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Virginians Worry About Fate of Much-Used Tax Credit

As the tax reform debate rolls on in the halls of Congress, Virginians worry about the fate of the Federal Historic Preservation Tax Incentives program, which has led to the rehabilitation of hundreds of old buildings across the state. The House tax plan axes the program; the Senate plan keeps it. But no one knows what reconciliation will bring.

(CN) - Drive through almost any part of Richmond, Virginia, and you’re bound to see a piece of the past.

The city’s confederate statues made headlines over the summer, but its massive inventory of old buildings might become just as newsworthy if the House’s tax plan comes to fruition as currently written.

That's because a tax credit that’s lead this old city to invest billions in historic buildings is set for the chopping block.

The program, known formally as the Federal Historic Preservation Tax Incentives program, and less formally as “rehabilitation credits” or “historic tax credits,” were created in the early 1980’s by the Reagan administration. It allows developers to turn 20 percent of the cost of rehabbing older, income-producing buildings into tax credits that are distributed over 5 years after the project is completed.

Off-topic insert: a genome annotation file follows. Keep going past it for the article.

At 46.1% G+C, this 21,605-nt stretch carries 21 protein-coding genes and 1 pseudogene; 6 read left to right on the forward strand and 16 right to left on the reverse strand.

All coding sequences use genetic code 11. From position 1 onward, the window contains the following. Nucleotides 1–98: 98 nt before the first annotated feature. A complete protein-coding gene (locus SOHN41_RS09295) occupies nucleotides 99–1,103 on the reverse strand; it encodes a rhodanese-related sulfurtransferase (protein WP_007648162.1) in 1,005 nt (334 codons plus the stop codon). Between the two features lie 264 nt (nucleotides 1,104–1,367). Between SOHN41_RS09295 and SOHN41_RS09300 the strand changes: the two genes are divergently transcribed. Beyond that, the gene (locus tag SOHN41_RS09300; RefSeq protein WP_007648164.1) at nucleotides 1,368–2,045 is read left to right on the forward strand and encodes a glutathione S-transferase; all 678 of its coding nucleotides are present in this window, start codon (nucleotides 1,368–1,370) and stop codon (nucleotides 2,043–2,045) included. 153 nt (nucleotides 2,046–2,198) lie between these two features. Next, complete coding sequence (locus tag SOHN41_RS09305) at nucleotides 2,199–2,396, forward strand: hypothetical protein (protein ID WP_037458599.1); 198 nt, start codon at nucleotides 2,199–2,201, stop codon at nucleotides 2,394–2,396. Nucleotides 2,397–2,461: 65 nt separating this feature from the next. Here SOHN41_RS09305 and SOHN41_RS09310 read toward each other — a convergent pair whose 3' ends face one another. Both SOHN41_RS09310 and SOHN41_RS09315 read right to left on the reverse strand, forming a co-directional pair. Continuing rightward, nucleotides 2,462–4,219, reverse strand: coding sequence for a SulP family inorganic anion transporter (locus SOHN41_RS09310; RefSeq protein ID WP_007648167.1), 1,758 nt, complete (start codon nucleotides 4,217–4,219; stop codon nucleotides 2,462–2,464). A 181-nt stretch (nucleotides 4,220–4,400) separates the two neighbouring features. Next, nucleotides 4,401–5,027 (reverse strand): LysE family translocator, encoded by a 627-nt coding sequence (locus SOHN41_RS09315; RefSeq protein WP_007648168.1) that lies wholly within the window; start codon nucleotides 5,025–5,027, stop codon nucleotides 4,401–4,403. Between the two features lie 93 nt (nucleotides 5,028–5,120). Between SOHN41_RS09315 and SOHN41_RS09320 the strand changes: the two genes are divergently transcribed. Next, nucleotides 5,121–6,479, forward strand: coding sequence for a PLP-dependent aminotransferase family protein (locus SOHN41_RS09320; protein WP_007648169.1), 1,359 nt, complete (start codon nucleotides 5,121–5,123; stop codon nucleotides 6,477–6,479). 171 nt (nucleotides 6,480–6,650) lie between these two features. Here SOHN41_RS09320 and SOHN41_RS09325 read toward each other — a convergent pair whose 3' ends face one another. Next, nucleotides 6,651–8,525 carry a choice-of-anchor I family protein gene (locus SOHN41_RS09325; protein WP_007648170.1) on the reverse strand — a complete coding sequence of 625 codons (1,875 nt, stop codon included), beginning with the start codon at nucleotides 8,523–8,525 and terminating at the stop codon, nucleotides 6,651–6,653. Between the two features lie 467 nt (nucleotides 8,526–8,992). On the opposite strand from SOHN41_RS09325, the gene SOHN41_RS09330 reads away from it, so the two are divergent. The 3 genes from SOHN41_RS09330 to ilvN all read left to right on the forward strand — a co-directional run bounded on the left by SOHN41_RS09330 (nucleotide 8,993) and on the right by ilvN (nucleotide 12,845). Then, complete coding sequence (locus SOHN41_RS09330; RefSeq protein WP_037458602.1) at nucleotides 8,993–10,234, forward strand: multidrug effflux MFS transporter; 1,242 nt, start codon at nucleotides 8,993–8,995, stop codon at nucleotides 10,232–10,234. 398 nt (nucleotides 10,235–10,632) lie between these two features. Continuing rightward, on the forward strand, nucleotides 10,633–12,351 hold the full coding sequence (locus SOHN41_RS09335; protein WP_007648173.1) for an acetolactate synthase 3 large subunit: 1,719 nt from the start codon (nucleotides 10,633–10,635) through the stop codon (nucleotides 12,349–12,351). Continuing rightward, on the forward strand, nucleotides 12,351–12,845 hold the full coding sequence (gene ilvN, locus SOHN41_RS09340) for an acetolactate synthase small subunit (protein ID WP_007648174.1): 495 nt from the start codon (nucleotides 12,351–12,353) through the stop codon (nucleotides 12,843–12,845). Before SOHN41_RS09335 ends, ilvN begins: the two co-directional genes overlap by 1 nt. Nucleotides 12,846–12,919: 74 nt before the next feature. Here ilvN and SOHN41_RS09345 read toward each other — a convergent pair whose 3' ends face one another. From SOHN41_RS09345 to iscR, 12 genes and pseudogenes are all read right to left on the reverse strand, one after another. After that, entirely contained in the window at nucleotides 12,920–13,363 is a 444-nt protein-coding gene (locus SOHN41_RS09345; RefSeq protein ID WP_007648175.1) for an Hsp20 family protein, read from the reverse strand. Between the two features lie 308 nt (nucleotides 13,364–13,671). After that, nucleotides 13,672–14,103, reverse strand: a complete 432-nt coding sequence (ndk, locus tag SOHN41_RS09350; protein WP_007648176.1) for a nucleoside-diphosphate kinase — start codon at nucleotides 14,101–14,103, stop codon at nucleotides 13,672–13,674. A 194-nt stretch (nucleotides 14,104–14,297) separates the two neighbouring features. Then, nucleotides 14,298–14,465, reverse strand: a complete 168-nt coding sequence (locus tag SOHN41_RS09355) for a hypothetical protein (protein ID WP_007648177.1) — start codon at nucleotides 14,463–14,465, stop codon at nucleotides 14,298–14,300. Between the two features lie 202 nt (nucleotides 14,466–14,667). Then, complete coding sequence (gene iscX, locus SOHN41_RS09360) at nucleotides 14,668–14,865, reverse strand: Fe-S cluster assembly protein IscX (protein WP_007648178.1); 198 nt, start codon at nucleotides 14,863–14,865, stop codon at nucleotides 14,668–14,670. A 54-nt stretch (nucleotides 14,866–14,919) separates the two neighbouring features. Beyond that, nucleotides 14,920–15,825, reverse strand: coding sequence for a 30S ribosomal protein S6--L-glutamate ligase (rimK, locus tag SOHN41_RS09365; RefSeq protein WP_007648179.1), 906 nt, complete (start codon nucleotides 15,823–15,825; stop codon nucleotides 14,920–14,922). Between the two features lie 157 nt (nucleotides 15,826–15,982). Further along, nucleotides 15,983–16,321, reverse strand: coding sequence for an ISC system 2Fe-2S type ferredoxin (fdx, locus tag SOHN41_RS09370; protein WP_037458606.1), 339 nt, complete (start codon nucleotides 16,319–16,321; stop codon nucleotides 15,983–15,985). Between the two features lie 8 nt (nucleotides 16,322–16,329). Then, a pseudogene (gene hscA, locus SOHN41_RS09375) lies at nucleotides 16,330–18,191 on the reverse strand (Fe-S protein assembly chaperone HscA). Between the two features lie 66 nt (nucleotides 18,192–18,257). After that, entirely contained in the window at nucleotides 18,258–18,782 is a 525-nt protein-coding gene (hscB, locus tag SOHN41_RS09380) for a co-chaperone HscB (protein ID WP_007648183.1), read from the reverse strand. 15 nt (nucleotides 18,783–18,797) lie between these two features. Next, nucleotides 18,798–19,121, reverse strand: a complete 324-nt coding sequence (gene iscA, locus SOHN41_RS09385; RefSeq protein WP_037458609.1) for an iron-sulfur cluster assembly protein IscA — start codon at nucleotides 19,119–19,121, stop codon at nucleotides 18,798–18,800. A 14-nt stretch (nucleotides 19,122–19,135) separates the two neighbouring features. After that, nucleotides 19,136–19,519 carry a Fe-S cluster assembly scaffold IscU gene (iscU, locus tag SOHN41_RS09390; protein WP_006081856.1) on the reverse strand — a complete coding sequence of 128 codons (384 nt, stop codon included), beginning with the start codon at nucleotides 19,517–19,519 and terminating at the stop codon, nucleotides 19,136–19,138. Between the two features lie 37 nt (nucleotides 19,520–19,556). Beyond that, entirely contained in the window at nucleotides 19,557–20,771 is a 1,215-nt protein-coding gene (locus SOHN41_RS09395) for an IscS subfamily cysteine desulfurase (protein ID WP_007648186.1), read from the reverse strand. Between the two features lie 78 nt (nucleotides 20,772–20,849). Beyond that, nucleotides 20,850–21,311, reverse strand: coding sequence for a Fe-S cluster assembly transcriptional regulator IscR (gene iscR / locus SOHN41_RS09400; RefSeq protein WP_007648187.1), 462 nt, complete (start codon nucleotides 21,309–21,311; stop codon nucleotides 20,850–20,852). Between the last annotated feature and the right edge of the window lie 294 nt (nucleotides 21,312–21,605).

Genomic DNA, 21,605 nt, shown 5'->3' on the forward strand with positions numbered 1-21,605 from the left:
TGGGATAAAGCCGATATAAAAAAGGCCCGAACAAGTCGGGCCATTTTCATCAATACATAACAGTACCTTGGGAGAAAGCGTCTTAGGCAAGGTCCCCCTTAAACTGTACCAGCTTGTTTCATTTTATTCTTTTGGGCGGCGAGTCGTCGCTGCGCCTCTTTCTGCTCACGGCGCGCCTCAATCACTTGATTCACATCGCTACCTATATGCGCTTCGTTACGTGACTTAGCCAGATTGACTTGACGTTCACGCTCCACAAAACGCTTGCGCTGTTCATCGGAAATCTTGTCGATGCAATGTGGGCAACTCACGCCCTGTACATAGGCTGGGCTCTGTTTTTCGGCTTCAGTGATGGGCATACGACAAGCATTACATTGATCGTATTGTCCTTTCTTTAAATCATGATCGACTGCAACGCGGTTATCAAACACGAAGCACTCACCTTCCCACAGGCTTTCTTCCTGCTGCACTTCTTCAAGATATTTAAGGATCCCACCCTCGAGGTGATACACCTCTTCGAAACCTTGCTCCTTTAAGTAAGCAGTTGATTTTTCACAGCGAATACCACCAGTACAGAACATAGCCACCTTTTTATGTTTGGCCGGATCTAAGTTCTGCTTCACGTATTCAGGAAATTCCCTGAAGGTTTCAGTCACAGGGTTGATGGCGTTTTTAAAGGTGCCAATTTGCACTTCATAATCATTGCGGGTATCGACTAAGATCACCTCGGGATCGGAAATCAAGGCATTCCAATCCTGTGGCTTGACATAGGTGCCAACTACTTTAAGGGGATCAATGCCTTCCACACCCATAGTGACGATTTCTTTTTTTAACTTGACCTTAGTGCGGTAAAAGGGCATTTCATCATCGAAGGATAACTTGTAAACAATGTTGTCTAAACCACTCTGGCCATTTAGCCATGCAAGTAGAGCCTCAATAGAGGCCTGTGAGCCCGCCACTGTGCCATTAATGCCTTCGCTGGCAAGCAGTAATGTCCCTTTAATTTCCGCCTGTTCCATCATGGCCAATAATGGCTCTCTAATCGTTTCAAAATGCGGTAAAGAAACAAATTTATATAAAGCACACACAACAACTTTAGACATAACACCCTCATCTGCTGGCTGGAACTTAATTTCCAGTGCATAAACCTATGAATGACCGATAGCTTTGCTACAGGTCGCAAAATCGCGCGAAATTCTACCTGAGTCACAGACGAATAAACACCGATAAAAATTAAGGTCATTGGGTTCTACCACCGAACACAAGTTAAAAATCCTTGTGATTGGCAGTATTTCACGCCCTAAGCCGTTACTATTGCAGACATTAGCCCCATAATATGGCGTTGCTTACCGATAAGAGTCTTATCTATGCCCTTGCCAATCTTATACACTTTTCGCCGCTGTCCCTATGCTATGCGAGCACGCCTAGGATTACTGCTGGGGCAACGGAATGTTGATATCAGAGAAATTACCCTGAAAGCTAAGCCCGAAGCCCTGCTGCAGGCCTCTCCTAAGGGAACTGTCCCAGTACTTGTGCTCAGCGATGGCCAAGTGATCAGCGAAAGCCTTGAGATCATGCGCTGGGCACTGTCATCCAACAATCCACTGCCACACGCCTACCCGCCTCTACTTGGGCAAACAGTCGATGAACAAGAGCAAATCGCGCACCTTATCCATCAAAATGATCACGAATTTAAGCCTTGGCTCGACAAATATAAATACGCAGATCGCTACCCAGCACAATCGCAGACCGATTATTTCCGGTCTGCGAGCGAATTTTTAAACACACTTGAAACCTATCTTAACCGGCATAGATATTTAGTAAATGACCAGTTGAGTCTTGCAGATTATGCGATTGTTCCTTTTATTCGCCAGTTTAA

“With that one initiative, we help to send your tax dollars back into your communities,” said President Reagan in a national address in 1984, three years after the program's inception.

“Our tax credits have made the preservation of our older buildings not only a matter of respect of duty and history, but economic good sense,” the president said.